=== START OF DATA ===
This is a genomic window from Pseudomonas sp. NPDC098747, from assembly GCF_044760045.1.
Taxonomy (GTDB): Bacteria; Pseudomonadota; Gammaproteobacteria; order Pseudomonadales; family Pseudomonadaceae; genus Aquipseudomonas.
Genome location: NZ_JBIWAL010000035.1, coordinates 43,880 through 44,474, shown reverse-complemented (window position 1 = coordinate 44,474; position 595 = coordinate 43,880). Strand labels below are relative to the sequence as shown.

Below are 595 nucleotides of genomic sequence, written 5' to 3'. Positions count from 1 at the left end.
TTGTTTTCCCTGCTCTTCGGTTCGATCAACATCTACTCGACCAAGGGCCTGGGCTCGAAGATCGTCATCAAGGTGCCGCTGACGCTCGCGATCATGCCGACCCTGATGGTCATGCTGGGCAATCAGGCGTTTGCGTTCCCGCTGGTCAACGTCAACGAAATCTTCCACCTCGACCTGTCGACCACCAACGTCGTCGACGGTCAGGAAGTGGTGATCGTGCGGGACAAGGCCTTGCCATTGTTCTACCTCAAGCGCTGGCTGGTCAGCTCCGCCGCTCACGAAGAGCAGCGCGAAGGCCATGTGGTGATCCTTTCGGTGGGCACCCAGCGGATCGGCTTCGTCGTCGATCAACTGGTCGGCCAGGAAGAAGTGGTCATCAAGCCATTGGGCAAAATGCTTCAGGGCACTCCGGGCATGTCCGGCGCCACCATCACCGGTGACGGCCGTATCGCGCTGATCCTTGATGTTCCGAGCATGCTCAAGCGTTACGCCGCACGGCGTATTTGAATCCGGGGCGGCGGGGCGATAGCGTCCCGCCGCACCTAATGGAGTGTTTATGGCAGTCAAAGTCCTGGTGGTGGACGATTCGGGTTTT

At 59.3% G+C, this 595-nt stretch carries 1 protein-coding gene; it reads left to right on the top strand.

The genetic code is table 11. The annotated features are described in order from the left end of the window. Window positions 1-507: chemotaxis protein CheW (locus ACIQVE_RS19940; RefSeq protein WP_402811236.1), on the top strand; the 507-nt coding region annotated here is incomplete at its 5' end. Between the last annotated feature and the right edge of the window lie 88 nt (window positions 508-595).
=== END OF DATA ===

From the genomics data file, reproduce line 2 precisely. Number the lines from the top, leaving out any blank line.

Taxonomy (GTDB): Bacteria; Pseudomonadota; Gammaproteobacteria; order Pseudomonadales; family Pseudomonadaceae; genus Aquipseudomonas.